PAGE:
CORUNNA — Saturday, members of Owosso Masonic Lodge 81 paid homage to the founder of the Corunna Lodge, Hugh McCurdy, by donating a variety of historical items and $2,000 to the city of Corunna to help pay for this year’s Fourth of July fireworks display.
Hugh McCurdy founded Corunna Masonic Lodge 115 in 1851. As a way of honoring the former grand master, the Owosso Masons donated the funds, as well as a jewel and logbook signed by McCurdy to the Corunna Historical Village of Shiawassee County.
The dedication took place in the log cabin museum of the Webster Davis-Kribs House in the historical village.
Corunna Masonic Lodge 115 folded into the Owosso lodge in May 1974. Today, there are approximately 122 members of the Owosso Lodge.
Owosso Masonic Lodge officers and Corunna city officials gathered to honor McCurdy for his service to the Masons and to Corunna.
“In 1899, Brother McCurdy and his wife, Emma, gave this land to the city of Corunna to serve as a park so that generation after generation could experience the natural beauty of the place we call home,” Harry Fureigh, junior deacon of the Owosso Masons said in a prepared speech. “Brother McCurdy did many wonderful and amazing things. His travels took him far and wide across our great state and nation, but his heart always remained here in his home of Corunna.”
McCurdy immigrated to America from Scotland in 1837, at the age of 8. His family settled in Birmingham, where he became a Mason in the Birmingham Lodge 44 in 1850. The following year, McCurdy founded Corunna Masonic Lodge 115, for which he served as master for six years, according to Fureigh.
In 1873, McCurdy was named the grand master of Masons of Michigan.
McCurdy was a prosecutor for Shiawassee County and later served as a probate judge and on the board of supervisors. He was elected to the state Senate in 1864 and helped establish the First national Bank of Corunna. He died in 1908.
City assessor Merilee Lawson donated a McCurdy medallion to the historical village. The medallion was from 1895, and commemorated McCurdy’s time as grand master. Lawson said she discovered the medallion while going through the belongings of her in-laws after they passed away.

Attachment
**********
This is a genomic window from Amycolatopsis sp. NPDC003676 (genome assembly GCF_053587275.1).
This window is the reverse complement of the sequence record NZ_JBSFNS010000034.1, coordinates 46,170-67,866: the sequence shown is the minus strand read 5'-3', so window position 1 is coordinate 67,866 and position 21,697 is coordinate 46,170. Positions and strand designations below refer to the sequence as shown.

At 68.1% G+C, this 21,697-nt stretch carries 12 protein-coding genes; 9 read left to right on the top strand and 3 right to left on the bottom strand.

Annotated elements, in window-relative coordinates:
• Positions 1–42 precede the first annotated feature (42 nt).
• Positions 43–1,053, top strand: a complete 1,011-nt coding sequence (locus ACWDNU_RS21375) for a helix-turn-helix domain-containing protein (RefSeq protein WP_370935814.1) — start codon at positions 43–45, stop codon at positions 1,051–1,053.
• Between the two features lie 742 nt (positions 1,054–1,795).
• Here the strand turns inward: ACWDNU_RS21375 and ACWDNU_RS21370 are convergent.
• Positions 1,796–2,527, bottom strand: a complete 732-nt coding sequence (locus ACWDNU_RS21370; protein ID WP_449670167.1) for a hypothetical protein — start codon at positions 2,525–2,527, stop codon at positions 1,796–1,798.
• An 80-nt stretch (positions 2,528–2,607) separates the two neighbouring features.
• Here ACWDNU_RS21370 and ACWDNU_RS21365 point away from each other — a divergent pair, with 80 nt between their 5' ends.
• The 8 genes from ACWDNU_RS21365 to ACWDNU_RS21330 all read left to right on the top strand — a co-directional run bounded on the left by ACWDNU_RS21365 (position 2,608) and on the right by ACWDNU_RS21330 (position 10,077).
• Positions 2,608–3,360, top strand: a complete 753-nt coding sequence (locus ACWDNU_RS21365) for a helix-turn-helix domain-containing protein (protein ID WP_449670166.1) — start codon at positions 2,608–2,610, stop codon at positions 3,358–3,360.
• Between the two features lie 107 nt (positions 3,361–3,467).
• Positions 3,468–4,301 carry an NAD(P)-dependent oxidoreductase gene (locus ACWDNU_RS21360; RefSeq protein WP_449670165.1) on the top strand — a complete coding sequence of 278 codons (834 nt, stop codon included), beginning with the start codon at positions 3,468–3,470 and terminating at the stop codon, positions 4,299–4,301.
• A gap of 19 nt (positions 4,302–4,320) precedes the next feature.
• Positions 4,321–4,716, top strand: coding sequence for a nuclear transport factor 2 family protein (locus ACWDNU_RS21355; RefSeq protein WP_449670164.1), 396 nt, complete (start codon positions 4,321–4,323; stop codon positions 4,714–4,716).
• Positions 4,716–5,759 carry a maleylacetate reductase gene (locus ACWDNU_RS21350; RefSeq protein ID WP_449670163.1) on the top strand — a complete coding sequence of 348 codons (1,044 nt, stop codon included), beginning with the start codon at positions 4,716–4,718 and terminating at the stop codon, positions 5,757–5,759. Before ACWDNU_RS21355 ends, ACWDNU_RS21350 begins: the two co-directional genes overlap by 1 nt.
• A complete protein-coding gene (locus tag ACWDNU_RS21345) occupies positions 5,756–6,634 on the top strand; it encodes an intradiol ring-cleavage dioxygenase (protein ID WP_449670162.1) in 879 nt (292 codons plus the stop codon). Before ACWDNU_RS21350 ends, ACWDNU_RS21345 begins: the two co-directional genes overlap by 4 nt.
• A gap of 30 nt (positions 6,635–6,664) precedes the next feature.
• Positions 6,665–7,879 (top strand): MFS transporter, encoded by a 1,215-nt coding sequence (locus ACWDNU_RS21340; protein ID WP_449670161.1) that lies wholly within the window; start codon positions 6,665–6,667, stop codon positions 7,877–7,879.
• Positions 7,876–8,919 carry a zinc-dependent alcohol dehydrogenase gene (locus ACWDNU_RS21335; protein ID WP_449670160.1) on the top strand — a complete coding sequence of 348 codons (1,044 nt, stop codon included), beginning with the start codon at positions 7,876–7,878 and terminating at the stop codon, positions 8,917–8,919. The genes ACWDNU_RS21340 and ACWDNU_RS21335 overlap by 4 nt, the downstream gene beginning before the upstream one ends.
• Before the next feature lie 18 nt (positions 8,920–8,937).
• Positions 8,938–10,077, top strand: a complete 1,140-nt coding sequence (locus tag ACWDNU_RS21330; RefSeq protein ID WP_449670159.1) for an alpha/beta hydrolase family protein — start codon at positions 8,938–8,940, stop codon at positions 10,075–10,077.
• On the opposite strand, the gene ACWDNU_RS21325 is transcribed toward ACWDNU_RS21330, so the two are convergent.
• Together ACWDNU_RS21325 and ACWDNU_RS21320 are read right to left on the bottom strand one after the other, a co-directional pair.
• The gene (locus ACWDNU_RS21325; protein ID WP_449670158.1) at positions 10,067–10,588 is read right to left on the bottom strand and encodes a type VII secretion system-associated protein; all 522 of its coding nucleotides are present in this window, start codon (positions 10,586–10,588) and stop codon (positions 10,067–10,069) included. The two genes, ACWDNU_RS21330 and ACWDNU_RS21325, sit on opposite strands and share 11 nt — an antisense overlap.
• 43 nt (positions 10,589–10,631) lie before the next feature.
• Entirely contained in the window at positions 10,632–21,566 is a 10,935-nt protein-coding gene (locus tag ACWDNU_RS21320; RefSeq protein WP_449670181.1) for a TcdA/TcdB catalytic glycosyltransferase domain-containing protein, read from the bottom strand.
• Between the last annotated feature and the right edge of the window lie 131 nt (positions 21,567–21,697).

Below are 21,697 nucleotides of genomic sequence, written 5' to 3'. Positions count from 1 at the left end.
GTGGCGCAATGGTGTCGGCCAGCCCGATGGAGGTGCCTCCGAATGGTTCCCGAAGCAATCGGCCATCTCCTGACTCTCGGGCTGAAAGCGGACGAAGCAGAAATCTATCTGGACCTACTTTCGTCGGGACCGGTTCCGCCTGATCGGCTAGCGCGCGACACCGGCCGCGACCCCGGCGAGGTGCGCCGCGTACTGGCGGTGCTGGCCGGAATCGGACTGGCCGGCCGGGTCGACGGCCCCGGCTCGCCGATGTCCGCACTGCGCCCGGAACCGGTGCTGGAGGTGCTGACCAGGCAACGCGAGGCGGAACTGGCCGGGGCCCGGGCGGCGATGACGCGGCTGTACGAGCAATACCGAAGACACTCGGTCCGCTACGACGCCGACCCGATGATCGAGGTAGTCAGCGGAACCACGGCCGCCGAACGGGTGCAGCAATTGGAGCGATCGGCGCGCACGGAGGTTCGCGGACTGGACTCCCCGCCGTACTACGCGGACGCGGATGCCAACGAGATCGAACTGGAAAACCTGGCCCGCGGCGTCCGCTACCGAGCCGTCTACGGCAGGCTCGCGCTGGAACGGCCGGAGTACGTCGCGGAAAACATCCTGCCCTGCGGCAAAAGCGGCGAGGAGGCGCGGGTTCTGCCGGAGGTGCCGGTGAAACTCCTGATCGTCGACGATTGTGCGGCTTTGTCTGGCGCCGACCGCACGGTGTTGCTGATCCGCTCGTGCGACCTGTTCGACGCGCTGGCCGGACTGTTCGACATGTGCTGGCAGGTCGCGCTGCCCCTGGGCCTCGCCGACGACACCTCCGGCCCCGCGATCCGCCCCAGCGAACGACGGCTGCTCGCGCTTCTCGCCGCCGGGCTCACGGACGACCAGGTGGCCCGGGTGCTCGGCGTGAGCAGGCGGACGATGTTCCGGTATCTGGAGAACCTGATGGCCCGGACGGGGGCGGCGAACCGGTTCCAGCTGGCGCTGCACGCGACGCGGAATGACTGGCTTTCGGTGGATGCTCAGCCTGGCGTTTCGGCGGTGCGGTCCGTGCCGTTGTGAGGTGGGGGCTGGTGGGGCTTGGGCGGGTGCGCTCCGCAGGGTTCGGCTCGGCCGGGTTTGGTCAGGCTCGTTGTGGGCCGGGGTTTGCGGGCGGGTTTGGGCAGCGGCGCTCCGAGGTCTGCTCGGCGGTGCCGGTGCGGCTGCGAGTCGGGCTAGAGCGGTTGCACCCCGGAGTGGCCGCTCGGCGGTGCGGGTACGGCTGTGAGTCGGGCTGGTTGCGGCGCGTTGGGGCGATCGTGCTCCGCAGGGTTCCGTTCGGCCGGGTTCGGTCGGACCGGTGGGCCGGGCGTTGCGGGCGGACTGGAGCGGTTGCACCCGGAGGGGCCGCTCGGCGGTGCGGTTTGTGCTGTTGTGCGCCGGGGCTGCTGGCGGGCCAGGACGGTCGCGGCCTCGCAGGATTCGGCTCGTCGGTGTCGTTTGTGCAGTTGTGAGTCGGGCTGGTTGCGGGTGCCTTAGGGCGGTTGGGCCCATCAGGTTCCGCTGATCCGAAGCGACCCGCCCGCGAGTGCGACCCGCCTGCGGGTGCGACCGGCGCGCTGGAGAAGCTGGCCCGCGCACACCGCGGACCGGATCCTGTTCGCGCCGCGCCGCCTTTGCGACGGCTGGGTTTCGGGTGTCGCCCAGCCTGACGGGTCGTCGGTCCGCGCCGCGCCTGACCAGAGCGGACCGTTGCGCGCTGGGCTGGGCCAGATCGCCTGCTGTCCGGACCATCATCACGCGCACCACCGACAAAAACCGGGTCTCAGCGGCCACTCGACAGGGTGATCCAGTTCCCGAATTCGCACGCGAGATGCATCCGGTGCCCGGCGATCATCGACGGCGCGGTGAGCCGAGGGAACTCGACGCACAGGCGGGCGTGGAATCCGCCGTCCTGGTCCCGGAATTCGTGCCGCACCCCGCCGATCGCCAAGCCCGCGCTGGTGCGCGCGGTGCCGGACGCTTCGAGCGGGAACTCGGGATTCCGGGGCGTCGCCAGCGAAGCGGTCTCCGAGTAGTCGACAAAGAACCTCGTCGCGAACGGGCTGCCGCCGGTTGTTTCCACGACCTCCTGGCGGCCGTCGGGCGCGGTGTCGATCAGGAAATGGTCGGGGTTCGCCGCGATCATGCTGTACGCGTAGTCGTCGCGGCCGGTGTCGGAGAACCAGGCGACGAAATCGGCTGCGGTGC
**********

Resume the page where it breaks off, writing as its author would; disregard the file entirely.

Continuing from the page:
“I’ve had it for six or seven years thinking, ‘I’ve gotta get that to someone who’s really going to preserve it and take care of it,’” Lawson said. “I thought this is the time to have that, to have his medallion go with the display, so I donated it to the village.”
Lawson, who is also in charge of planning events for this year’s city sesquicentennial celebration, said the Masons’ donation to the fireworks comes at a good time.
“The Masons got a hold of us about four months ago and were talking about the dedication for Hugh McCurdy and then they said, ‘We would like to donate money to your extended fireworks.’ And I had nobody sponsor that, it just comes out of the city coffer, so for us it was great,” Lawson said. “We’re looking for another sponsor again and we haven’t gotten any confirmation yet, and that’s another $5,000 shortage so their $2,000 is really huge for us, especially because this year we are doing the extended fireworks.”
As part of the year-long celebration, the city is boosting its fireworks budget, adding small displays for the tribute band concert July 3 and the Christmas lighting in December. The city is also extending its annual fireworks display July 4, adding approximately $3,000 to the budget.
“A whole bunch of people came together to determine what we are going to do for the sesquicentennial, and at first it was just going to be, we’re just going to take the Fourth of July because just about everything people do to celebrate a sesquicentennial our Fourth of July has, car shows, the parade, whatever. But the people that came to the table started dreaming big of vintage fashion shows and the storybook parade, which was cool. It all evolved. We just had a lot of great things, and there’s more all the way to the end of the year,” Lawson said.